How an Internet of Things health monitor is relieving pressure on NHS wards

Desktops

by Amy-jo Crowley| 22 July 2014

Sensium’s wireless patch is ‘reducing pressure’ on nurses.

A health monitoring patch that is placed on the chest is easing pressure in hospital wards and has the potential to monitor patients in their own home.

Developed by Oxford-based Sensium Healthcare, the ultra-low power wireless system transmits data on a person's heart rate, breathing levels and body-temperature while the patient is free to move around.

The device, which updates information every couple of minutes, passes on the recorded data to the hospital's IT system with the help of a wi-fi router.

A hospital in Brighton, operated by private healthcare firm Spire, claimed while it does not replace checks, it does ease some of the pressure placed on nurses.

Staff nurse Victoria Howard told the BBC: "It gives us a bit more time with some patients when we know some patients do need that bit more time.

"Without this monitor, you're constantly thinking what's happening in the next room, and I should go in there and check them.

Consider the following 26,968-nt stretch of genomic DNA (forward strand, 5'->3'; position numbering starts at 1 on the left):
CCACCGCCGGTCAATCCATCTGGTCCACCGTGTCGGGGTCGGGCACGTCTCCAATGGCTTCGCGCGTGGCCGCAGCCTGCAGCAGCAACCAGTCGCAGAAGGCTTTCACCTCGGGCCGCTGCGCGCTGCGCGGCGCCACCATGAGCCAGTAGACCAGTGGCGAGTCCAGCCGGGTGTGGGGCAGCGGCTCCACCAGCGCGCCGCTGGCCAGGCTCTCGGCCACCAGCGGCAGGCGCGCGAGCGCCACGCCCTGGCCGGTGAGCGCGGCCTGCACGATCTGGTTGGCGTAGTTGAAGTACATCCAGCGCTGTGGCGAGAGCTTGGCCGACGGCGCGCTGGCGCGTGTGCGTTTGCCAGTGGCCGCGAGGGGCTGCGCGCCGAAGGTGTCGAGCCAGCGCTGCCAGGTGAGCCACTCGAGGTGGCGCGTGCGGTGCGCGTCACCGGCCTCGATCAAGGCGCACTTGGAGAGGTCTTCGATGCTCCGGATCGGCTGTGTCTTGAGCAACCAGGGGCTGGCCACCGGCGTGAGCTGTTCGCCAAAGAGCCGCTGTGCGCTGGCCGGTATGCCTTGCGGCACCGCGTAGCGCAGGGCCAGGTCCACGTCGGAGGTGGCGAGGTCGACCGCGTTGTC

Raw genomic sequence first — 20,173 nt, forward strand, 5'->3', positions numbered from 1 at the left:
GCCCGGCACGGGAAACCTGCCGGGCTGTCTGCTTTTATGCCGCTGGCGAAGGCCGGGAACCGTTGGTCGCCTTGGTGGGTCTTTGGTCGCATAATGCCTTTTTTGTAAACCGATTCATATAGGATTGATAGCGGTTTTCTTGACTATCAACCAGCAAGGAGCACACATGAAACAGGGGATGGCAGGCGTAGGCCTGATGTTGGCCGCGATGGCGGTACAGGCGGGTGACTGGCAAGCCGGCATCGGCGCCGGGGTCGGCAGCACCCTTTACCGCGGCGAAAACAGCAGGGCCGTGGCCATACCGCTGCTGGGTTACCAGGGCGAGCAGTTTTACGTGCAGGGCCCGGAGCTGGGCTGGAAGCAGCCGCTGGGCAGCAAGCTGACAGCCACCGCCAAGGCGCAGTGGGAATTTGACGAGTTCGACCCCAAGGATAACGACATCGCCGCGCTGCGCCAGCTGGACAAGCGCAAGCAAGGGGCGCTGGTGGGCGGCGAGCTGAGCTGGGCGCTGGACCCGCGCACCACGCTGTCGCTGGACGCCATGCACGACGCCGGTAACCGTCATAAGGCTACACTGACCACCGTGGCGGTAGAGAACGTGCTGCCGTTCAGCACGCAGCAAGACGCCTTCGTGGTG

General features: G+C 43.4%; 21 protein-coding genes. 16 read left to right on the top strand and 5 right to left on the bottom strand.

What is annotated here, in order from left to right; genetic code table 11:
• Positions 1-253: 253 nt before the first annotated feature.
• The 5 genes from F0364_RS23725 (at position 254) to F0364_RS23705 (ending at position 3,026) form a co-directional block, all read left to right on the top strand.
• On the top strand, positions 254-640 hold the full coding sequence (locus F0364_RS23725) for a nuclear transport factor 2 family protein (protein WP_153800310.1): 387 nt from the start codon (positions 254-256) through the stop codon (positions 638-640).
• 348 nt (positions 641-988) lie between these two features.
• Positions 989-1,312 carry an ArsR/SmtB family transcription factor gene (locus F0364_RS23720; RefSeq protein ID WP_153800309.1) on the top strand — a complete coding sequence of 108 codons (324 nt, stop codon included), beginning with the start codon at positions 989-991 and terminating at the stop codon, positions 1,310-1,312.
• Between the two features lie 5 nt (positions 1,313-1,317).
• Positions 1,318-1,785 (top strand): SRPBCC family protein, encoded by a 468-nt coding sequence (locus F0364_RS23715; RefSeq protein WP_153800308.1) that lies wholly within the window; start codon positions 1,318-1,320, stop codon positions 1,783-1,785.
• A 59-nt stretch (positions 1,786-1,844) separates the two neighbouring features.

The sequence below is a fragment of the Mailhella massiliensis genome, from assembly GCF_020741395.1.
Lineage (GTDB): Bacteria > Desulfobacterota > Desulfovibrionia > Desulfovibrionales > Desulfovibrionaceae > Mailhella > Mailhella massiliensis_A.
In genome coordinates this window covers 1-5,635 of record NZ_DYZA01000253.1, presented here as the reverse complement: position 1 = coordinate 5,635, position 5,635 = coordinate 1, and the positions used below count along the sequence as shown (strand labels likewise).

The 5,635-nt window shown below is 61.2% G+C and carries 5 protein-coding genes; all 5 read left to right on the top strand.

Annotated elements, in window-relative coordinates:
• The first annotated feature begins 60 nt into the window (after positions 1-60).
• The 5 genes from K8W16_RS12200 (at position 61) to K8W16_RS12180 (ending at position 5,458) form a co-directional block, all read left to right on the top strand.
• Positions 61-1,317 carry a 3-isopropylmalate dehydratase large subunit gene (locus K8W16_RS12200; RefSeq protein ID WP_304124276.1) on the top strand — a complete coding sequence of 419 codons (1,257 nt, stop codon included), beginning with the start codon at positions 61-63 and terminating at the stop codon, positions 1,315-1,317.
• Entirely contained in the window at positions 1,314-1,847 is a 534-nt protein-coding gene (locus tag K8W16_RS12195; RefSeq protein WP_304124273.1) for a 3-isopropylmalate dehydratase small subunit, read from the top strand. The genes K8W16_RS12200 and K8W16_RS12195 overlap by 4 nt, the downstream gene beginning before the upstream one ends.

"Knowing this is on and it works well, we're able to spend that bit more time."

The matron, Lynette Awdrey, said: "Nothing will ever replace compete with clinical observation and the assessment of the patients. What this does is alert you sooner, so you can fulfil those observations and assessments of the patient and activate the appropriate care and treatment for them."

She added that the patches had provided early detection of deterioration in about 12% of patients who had worn them.

It comes after a study in the British Medical Journal in 2012 concluded that nearly 12,000 deaths in hospitals in England had been preventable, of which a third was related to clinical monitoring.

Prof Timothy Coats, a consultant in emergency medicine at Leicester Royal Infirmary, said the patch could potentially after patients in the home in time "because we could observe them remotely rather than in hospital".

"This certainly could have a use in the emergency department from the emergency care phase right through to the first couple of days in hospital when the patient is more liable to deteriorate," he added.

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